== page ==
In Crawfordsville, IN, there is a “Rotary Jail” housed in the Montgomery County Old Jail Museum. Constructed in 1882, it was hailed as an “Industrial Age solution to housing prisoners safely and efficiently.” There were a total of 16 pie-shaped cells on two-tiers. The cells could only be accessed when their opening was aligned with the only door and that was accomplished when the jailor rotated the entire two-floor section using a handwheel connected to a large gear mechanism.
In this diagram, the jailor’s area is on the left. The entire two tiers rotate within the steel bars until the desired opening aligns with that door.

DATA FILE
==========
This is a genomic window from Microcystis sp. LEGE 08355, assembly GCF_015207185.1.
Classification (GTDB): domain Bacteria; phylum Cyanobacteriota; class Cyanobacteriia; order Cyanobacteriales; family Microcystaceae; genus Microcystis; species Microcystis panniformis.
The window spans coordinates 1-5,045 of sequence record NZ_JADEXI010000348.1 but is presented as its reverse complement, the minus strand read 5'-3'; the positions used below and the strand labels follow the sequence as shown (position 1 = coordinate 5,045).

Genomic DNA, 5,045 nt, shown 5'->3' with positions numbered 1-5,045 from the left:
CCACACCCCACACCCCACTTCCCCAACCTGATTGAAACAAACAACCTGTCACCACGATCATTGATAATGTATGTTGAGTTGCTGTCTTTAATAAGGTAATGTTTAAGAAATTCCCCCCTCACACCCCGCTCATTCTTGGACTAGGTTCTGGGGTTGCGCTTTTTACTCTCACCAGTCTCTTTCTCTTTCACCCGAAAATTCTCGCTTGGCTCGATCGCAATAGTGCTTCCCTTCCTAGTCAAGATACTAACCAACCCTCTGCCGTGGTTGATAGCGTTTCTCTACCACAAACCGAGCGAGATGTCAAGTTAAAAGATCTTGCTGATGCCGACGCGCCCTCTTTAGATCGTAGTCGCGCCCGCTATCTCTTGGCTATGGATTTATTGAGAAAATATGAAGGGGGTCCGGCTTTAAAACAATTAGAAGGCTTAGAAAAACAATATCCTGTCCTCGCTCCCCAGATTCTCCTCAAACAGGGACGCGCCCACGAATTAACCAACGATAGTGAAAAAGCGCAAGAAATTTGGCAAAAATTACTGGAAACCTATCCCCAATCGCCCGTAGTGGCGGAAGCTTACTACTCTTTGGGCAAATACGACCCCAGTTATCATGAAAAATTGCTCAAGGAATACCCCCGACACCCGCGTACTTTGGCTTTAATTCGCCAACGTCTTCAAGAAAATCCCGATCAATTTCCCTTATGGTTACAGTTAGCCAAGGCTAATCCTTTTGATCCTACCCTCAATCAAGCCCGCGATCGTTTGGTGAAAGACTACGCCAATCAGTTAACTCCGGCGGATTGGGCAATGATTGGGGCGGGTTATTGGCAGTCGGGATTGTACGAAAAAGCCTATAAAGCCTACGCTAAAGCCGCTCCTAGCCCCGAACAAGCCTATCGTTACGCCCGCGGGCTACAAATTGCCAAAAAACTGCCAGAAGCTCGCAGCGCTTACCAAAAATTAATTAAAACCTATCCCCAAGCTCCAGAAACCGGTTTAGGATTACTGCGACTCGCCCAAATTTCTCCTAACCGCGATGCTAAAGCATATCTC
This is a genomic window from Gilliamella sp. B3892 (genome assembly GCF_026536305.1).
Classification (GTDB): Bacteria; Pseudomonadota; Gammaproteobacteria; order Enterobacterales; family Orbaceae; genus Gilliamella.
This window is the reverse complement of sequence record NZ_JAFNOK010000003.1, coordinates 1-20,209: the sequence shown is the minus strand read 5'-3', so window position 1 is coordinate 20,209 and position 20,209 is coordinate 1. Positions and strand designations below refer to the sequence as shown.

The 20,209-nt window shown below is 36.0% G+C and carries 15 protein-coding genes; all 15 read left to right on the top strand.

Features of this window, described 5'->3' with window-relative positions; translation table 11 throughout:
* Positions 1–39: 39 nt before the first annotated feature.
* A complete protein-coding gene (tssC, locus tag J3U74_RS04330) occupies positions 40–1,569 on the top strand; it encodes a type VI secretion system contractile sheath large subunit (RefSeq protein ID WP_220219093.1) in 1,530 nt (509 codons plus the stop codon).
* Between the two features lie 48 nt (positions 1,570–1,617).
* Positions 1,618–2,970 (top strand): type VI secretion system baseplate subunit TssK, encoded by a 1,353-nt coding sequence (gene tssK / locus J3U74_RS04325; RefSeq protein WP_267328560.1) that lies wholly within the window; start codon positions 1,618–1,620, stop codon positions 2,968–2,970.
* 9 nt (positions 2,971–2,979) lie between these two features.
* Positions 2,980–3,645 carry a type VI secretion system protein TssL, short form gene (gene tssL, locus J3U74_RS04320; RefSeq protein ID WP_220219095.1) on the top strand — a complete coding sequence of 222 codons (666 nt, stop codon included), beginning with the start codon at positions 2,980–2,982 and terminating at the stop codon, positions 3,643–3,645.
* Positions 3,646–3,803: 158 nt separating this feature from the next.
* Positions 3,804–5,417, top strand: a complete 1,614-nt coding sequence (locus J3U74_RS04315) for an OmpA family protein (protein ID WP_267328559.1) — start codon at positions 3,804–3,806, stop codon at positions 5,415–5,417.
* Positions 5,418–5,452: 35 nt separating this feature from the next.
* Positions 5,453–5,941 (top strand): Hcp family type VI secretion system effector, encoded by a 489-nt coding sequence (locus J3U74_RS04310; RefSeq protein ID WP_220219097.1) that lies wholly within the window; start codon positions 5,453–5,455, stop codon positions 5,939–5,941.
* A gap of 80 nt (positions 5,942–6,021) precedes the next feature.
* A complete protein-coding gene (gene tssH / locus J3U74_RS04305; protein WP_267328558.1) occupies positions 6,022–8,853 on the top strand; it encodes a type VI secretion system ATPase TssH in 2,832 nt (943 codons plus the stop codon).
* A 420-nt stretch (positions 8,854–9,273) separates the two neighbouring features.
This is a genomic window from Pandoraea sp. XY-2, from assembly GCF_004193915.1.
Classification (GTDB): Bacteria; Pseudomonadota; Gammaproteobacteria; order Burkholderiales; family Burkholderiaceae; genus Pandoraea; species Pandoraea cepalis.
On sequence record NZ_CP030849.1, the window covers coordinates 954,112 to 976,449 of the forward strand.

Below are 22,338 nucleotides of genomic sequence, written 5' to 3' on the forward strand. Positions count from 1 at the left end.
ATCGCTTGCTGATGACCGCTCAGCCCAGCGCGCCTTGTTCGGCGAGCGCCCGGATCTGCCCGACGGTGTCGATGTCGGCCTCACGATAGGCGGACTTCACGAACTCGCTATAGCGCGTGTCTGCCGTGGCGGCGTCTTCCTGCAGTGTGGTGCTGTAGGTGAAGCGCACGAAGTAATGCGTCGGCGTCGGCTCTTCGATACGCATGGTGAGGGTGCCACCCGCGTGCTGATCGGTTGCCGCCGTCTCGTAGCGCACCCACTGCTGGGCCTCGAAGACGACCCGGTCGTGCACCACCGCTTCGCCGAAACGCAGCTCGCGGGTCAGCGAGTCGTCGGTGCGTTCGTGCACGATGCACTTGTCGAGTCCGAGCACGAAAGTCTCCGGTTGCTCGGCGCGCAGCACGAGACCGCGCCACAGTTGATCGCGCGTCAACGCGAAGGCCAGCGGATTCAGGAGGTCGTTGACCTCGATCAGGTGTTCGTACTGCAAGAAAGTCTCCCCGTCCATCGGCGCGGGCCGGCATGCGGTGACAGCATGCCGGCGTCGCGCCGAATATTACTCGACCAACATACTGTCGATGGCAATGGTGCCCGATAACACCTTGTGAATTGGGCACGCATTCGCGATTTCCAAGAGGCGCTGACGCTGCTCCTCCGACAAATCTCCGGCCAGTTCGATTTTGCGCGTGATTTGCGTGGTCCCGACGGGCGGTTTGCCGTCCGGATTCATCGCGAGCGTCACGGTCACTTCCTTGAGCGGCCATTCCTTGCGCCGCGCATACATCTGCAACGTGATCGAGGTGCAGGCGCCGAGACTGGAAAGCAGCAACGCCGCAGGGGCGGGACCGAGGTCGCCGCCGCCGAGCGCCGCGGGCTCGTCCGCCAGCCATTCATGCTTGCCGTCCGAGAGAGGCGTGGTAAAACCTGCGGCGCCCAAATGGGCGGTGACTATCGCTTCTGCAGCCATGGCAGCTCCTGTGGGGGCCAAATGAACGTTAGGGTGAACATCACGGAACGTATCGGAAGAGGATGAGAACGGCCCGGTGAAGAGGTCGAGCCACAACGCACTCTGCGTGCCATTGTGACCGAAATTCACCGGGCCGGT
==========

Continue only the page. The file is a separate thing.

The Jail is located in the rear of the building (to the right). The front of the building was the Sheriff’s family home.
Most of the prisoners back then were only kept for a couple of days – usually due to alcohol abuse. Only men were kept in these pie-shaped cells – there were two cells for women who were most often convicted of prostitution. There were also three stationary cells on the third floor reserved for sick prisoners.
The space at the end of the cell was for the privy. Although the jail had rudimentary plumbing to wash away the collecting mess in the basement, I’m guessing that the smell was was a bit like the swine truck I was unfortunately stuck behind this morning.
By the 1930’s, whatever design benefits the rotary jail provided was overshadowed by health and prison inspectors who found the jail to be unsafe, unsanitary, and suffering from poor lighting and ventilation. The jail was updated periodically to meet standards, but was finally shut down in 1967.